posted at 22:50
Author Name: Glenda Kwek
Rate cut calls grow as Australian economy falters
The Reserve Bank of Australia has repeatedly said it will continue to maintain a "Period of stability in interest rates", but softening GDP growth figures last week sparked a flurry of economists forecasting further monetary policy easing. The data showed the economy expanded by just 0.3 percent in the third-quarter, far below consensus estimates of 0.7 percent, to take the annual growth rate to a below-trend 2.7 percent. Just last week, the exchange rate slumped to a fresh four-year low after weak manufacturing figures raised concerns about China's growth outlook. The new forecasts are in part driven by a plunge in commodity prices and the lack of a similar decline in the exchange rate to soften the blow. While record low interest rates have fuelled a surging housing market, consumer confidence has floundered amid tepid wages growth and following a tough federal budget in May in which the government pledged to cut back on welfare and spending. Deutsche Bank, Goldman Sachs and Westpac Bank all last week forecast 50 basis points of cuts next year to take the cash rate down to 2.0 percent. A lower cash rate could also help make the Australian dollar less attractive to investors and thus weaken the exchange rate, especially if commodity prices continue to tank, McIntyre said. HSBC's chief economist for Australia Paul Bloxham, who continues to forecast an extended period of unchanged rates, warned commentators needed to be careful not to overstate the impact of falling commodity prices.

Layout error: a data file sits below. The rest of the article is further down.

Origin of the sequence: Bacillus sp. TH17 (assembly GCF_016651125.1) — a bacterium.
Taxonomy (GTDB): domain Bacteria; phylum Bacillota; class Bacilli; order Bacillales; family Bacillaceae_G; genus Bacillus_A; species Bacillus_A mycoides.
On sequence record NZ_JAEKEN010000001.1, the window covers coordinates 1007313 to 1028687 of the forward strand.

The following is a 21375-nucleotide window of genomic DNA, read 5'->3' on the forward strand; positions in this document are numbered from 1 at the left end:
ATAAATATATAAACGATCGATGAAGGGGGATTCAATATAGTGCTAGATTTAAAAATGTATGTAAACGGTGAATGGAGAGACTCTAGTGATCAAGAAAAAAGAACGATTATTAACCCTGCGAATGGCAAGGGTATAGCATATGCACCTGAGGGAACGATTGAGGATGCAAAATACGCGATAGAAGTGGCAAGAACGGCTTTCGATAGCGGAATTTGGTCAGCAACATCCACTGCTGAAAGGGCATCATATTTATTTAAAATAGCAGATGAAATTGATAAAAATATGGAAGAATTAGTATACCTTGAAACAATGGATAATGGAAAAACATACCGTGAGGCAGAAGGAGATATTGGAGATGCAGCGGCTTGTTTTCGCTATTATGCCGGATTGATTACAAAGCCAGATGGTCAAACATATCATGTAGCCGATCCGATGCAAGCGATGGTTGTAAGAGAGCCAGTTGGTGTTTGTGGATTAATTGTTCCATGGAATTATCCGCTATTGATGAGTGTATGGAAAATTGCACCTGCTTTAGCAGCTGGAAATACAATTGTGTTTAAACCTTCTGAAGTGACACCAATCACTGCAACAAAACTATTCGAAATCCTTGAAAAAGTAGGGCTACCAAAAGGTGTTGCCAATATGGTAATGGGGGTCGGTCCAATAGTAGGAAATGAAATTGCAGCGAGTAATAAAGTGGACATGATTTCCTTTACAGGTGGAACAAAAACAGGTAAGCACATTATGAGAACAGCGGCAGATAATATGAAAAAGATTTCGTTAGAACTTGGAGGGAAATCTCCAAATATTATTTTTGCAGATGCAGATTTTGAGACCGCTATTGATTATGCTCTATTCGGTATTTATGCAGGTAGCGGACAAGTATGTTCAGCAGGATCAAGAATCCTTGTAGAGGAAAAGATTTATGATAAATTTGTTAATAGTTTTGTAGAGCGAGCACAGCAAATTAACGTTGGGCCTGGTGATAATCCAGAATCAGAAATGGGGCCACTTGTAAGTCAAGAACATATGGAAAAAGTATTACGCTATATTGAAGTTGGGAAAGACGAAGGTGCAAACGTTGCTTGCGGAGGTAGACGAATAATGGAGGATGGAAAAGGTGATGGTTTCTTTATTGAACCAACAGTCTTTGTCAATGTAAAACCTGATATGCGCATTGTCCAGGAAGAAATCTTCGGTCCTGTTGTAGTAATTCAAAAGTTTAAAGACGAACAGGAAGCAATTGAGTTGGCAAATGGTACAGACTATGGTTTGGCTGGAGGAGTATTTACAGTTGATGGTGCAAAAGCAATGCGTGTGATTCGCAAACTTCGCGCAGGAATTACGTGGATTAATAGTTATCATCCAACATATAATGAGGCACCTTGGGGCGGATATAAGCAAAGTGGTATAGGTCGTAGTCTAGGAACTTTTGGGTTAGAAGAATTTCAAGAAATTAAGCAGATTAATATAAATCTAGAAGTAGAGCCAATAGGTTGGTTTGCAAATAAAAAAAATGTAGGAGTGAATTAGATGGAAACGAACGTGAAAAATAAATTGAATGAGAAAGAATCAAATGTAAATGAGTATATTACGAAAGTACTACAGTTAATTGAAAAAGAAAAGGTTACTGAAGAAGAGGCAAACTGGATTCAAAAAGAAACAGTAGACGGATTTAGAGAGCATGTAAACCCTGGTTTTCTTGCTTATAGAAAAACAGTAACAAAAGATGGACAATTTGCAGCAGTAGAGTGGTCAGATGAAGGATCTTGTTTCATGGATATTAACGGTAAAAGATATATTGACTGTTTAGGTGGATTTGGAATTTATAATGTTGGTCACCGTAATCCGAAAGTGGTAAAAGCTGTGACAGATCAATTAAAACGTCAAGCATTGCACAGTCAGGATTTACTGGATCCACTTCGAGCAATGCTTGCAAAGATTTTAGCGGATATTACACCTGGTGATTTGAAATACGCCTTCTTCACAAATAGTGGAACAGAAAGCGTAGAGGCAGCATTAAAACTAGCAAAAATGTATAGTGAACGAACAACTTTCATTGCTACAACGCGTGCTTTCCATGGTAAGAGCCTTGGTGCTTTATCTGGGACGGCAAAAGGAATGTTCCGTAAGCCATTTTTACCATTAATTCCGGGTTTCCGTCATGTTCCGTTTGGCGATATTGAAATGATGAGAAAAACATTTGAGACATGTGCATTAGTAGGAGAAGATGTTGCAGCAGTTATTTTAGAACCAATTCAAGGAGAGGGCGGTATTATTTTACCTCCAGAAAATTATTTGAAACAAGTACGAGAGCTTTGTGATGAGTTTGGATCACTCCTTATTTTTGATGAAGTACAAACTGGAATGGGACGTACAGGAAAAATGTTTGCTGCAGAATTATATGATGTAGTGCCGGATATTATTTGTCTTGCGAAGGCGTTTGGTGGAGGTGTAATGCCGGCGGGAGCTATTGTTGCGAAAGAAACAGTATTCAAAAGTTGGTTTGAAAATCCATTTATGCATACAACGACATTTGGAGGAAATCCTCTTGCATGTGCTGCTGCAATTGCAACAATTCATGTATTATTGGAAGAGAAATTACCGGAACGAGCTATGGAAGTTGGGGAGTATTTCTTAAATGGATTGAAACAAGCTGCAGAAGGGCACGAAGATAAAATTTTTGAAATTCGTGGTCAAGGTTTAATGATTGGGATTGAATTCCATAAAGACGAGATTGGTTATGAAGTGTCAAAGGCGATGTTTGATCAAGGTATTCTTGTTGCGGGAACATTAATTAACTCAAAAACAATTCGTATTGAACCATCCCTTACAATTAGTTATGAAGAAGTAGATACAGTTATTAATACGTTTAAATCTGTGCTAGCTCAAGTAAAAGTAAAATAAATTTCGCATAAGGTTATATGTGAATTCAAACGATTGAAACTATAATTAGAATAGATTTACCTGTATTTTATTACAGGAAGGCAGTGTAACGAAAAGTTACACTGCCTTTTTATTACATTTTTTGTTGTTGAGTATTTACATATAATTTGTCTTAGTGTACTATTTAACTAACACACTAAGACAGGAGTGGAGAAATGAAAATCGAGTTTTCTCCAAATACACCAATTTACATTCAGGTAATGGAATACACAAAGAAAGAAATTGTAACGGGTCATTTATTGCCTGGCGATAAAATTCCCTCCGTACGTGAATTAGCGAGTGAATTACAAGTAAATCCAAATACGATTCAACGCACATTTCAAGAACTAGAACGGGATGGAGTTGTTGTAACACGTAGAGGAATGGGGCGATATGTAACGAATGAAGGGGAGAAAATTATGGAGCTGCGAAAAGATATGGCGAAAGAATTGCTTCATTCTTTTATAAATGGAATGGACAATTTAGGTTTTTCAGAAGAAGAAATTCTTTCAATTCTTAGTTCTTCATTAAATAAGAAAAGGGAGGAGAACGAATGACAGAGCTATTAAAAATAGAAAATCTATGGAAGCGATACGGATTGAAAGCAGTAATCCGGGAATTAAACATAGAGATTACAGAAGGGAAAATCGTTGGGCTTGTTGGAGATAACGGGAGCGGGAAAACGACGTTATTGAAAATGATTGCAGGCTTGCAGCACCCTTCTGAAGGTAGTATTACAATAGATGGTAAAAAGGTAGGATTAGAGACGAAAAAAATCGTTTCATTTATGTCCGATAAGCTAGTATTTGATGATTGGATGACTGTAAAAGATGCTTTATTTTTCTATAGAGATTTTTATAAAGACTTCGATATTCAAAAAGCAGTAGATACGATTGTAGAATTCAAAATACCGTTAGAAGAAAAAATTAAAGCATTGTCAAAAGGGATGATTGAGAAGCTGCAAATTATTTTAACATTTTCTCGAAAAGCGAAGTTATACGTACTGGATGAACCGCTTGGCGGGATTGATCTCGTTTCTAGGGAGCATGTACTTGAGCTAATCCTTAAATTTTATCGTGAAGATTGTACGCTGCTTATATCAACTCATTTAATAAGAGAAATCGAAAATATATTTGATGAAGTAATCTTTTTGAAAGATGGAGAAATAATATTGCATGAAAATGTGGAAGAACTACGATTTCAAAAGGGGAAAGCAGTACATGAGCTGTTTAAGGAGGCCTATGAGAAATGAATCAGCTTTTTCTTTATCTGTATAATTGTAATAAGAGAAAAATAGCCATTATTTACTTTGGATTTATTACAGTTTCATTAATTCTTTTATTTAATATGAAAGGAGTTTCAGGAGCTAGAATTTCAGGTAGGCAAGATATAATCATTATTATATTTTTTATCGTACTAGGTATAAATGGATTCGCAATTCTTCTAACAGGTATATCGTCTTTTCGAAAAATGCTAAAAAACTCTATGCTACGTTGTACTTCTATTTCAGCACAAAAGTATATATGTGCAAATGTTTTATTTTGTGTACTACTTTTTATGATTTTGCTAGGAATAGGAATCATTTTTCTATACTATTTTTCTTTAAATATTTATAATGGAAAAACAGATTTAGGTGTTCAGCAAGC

Posts Archive